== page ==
Many Lebanese, however, long ago concluded that the latest Lebanon war was a weapons testing ground for the Americans and Iranians, who respectively supply Israel and Hizbollah with munitions. Just as Israel used hitherto-unproven US missiles in its attacks, so the Iranians were able to test-fire a rocket which hit an Israeli corvette off the Lebanese coast, killing four Israeli sailors and almost sinking the vessel after it suffered a 15-hour on-board fire.

What the weapons manufacturers make of the latest scientific findings of potential uranium weapons use in southern Lebanon is not yet known. Nor is their effect on civilians.

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  • 3 months later...

A most interesting article by Mike Whitney.

War Crimes in the Lebanon continue.

The players at this stage in the violence wear suits, not military uniform. They set vicious financial terms so this victim country can rebuild (again!), leave the aggressor nation that bombed the country (again!) off the hook (again!), forment conflict within the Lebanon people to the disadvantage of resistance forces - and mislead the western public via the LMM while they're at it.

And yes, while I've admired and learnt from Robert Fisk over the years, I've also become increasingly suspicious of his take on a number of issues and lack of follow-up on others. IMO, he's either bent, leaned on or playing a very long term game.

Why Fisk is wrong about Lebanon

January 27, 2007

"This is how the 1975-90 conflict began in Lebanon. Outbreaks of sectarian hatred, appeals for restraint, promises of aid from Western and Arab nations and a total refusal to understand that this is how civil wars begin". Robert Fisk, "World ignores Signs of Civil War in Lebanon" UK Independent 1-27-07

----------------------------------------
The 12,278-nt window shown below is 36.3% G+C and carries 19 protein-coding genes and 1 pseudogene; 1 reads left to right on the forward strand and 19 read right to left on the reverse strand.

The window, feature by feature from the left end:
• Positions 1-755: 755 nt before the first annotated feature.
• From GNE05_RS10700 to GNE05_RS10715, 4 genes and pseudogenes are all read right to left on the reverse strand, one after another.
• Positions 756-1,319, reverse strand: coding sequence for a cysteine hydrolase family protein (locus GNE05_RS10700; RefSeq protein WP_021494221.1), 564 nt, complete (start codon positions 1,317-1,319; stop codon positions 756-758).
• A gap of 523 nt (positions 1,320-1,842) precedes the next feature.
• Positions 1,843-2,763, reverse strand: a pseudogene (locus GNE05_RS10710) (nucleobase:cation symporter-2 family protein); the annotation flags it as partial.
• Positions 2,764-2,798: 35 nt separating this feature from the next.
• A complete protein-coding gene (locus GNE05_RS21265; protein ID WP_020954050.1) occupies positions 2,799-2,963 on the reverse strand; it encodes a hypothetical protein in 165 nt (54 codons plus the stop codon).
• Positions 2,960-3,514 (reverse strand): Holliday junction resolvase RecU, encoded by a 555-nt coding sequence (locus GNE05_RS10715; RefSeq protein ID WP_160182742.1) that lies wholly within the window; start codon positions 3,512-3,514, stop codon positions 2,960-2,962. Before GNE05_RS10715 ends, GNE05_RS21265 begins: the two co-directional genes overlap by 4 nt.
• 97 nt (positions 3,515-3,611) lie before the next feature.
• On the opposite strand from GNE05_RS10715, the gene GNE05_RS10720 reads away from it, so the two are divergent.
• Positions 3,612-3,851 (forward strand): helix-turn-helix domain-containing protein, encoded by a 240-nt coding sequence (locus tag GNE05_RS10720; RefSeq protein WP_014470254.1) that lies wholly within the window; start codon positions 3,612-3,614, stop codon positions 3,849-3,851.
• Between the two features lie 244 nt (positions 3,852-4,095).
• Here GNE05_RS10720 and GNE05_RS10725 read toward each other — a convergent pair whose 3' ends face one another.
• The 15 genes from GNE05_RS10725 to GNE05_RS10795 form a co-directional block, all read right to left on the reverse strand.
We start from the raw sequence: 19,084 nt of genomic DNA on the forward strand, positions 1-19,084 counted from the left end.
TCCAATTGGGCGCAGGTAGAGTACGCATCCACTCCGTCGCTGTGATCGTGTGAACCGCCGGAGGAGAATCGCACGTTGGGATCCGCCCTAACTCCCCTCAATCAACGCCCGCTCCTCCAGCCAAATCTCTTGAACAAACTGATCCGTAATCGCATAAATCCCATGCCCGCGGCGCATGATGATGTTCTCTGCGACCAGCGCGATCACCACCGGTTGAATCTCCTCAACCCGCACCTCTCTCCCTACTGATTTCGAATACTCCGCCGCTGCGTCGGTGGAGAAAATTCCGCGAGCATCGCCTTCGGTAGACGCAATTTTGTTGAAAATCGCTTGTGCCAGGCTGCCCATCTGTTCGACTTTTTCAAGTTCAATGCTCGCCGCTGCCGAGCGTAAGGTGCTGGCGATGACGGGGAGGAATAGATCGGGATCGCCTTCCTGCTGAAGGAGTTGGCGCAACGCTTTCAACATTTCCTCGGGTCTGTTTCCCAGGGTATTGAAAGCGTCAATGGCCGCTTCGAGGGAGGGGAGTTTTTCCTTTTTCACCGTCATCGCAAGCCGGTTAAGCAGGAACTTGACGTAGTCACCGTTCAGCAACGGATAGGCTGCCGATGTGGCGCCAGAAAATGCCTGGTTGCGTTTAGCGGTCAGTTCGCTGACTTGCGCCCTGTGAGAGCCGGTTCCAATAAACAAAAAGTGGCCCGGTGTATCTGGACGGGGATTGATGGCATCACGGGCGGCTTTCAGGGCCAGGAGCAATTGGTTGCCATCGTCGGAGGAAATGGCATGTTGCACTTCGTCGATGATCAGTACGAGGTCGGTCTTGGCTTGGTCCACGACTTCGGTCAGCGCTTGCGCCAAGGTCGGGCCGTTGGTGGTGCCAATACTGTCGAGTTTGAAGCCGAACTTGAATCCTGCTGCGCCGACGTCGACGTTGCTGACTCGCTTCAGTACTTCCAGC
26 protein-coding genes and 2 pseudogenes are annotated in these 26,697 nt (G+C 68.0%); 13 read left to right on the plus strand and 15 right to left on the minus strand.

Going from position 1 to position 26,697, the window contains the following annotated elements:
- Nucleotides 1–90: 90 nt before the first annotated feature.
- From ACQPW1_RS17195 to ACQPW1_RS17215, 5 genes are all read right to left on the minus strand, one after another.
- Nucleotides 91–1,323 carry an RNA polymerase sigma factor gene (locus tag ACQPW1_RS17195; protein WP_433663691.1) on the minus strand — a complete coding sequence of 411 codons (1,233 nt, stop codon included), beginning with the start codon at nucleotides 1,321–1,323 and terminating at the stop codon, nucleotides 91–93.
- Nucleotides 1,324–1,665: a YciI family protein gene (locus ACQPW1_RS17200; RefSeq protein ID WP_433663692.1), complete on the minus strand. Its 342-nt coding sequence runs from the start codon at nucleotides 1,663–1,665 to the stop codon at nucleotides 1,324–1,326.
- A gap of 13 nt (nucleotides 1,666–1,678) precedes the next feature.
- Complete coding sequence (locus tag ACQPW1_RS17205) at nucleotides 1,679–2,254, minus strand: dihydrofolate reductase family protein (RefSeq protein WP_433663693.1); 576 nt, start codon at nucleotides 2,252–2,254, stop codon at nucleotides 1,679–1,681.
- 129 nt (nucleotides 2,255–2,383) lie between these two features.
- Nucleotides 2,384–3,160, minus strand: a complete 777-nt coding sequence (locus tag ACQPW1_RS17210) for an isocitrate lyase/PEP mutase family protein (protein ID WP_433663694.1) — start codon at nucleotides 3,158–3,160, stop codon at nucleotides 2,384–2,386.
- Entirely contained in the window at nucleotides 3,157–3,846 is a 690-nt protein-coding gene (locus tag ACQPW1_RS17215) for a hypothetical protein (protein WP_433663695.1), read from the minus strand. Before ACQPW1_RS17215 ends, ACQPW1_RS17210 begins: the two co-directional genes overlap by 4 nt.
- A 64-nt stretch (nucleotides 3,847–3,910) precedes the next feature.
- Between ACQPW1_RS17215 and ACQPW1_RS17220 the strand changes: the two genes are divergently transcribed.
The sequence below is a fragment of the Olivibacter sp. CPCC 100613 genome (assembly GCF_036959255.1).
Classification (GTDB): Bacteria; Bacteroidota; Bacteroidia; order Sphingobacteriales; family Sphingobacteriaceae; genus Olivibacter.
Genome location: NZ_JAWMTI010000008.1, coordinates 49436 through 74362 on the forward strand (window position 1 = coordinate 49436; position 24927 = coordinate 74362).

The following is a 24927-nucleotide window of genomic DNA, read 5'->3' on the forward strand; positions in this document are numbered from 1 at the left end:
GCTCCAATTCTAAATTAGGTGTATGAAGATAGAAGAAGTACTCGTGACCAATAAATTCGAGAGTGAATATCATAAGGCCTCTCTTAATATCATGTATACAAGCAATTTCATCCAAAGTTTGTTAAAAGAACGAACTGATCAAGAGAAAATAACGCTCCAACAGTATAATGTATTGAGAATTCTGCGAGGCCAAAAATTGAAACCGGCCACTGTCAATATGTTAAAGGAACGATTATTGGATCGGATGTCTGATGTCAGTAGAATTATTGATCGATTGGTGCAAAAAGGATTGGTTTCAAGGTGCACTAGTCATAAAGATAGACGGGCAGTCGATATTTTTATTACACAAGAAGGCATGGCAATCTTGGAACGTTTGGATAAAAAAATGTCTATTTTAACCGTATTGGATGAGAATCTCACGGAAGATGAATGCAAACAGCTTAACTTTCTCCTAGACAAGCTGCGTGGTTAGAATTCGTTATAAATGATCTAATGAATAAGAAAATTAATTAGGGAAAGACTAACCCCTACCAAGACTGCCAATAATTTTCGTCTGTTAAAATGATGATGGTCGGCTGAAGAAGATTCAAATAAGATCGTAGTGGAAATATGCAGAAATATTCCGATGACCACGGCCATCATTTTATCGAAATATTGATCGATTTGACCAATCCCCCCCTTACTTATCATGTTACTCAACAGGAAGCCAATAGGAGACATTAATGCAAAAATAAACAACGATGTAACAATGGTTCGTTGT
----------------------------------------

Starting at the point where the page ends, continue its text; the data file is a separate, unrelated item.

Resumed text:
Robert Fisk is all wrong about Lebanon. The country is not on the brink of another "civil war". It's been subsumed in an "imperial war" engineered in Tel Aviv and Washington. He’s also mistaken in thinking that the Paris 3 Conference is designed to "save" Lebanon from the mountain of debt which piled up after Israel’s destructive 34 day war. The real purpose of the $7.6 billion in loans is to shackle Lebanon to the international lending institutions that are demanding additional taxes on the poor, more privatization of state-run industries, and restructuring the economy to meet the requirements of the global banking elite.

According to a recent article by Chris Marsden in Countercurrents:

"Only a fraction of the loans will be spent on reconstruction projects. Most will go towards servicing Lebanon’s short-term debt and therefore back into the coffers of the imperialist governments and financial institutions, while leaving Lebanon’s long-term debts to climb even higher. The rest will go into paying the Lebanese army (and security services) in order to suppress the opposition in the Shia areas in the south of the country. And, once again, any money given will be made conditional on the government implementing the reforms demanded by the IMF and World Bank."

This is the real war--the class war-- that continues to be directed at the people in developing world.

How many times have we seen the World Bank and IMF swoop down on their prey after a nation has been savaged by war only to apply the vice-grips of massive debt and set up another corporate colony? The rise of sectarianism and the "clash of civilizations" bunkum is just the mask that conceals the real struggle; the ongoing war and exploitation of the people who have no voice in government.

Here’s a question for Fisk: Is there any doubt now that the US and Israel used the UN to push Syrian troops out of Lebanon just so they could execute their bloody plan to invade the country and set up a puppet regime in Beirut? Or was that merely a coincidence?

And, is there any doubt that World Bank president, Paul Wolfowitz, knew that he would be used in Phase 2 of the assault on Lebanese sovereignty by providing more economy-busting loans?

The US military is just the left hand of the banking establishment. One hand washes the other.

It’s the perfect system; the US-Israeli war machine flattens an entire country and then their buddies in the in the corporate-banking business rake in the profits from loans and reconstruction contracts. At the same time, they insist that the "New Lebanon" be rebuilt according to the neoliberal model; the same economic model that has kept Latin America and Africa in abject poverty for 2 decades.